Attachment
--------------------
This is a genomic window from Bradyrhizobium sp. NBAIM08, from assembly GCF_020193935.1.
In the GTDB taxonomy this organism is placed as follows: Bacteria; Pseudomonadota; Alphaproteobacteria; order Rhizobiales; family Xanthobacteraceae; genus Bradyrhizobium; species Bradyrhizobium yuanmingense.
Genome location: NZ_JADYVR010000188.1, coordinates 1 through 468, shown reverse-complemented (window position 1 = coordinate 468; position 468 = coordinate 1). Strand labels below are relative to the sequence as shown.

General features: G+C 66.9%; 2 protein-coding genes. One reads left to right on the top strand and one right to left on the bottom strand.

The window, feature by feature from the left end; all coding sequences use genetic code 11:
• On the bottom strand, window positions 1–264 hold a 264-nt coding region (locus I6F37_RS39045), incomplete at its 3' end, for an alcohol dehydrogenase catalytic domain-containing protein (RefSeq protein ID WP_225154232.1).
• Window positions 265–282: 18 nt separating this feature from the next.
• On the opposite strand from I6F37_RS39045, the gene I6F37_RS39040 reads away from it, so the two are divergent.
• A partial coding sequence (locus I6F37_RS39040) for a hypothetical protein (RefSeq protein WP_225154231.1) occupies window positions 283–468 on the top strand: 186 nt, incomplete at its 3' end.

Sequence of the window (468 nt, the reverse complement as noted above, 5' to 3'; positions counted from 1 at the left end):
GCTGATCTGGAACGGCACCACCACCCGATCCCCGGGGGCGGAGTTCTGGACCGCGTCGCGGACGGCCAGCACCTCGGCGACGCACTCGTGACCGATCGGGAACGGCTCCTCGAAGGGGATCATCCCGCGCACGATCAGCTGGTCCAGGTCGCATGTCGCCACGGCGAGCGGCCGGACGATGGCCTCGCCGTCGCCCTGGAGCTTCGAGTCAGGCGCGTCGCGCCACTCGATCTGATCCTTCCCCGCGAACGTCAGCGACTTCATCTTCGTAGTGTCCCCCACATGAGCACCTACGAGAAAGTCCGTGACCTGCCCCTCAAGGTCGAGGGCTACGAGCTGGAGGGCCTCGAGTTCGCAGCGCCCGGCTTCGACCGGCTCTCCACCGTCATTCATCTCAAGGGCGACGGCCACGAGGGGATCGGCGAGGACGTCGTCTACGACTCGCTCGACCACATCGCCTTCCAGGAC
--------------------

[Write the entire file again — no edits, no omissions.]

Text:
This is a genomic window from Bradyrhizobium sp. NBAIM08, from assembly GCF_020193935.1.
In the GTDB taxonomy this organism is placed as follows: Bacteria; Pseudomonadota; Alphaproteobacteria; order Rhizobiales; family Xanthobacteraceae; genus Bradyrhizobium; species Bradyrhizobium yuanmingense.
Genome location: NZ_JADYVR010000188.1, coordinates 1 through 468, shown reverse-complemented (window position 1 = coordinate 468; position 468 = coordinate 1). Strand labels below are relative to the sequence as shown.

General features: G+C 66.9%; 2 protein-coding genes. One reads left to right on the top strand and one right to left on the bottom strand.

The window, feature by feature from the left end; all coding sequences use genetic code 11:
• On the bottom strand, window positions 1–264 hold a 264-nt coding region (locus I6F37_RS39045), incomplete at its 3' end, for an alcohol dehydrogenase catalytic domain-containing protein (RefSeq protein ID WP_225154232.1).
• Window positions 265–282: 18 nt separating this feature from the next.
• On the opposite strand from I6F37_RS39045, the gene I6F37_RS39040 reads away from it, so the two are divergent.
• A partial coding sequence (locus I6F37_RS39040) for a hypothetical protein (RefSeq protein WP_225154231.1) occupies window positions 283–468 on the top strand: 186 nt, incomplete at its 3' end.

Sequence of the window (468 nt, the reverse complement as noted above, 5' to 3'; positions counted from 1 at the left end):
GCTGATCTGGAACGGCACCACCACCCGATCCCCGGGGGCGGAGTTCTGGACCGCGTCGCGGACGGCCAGCACCTCGGCGACGCACTCGTGACCGATCGGGAACGGCTCCTCGAAGGGGATCATCCCGCGCACGATCAGCTGGTCCAGGTCGCATGTCGCCACGGCGAGCGGCCGGACGATGGCCTCGCCGTCGCCCTGGAGCTTCGAGTCAGGCGCGTCGCGCCACTCGATCTGATCCTTCCCCGCGAACGTCAGCGACTTCATCTTCGTAGTGTCCCCCACATGAGCACCTACGAGAAAGTCCGTGACCTGCCCCTCAAGGTCGAGGGCTACGAGCTGGAGGGCCTCGAGTTCGCAGCGCCCGGCTTCGACCGGCTCTCCACCGTCATTCATCTCAAGGGCGACGGCCACGAGGGGATCGGCGAGGACGTCGTCTACGACTCGCTCGACCACATCGCCTTCCAGGAC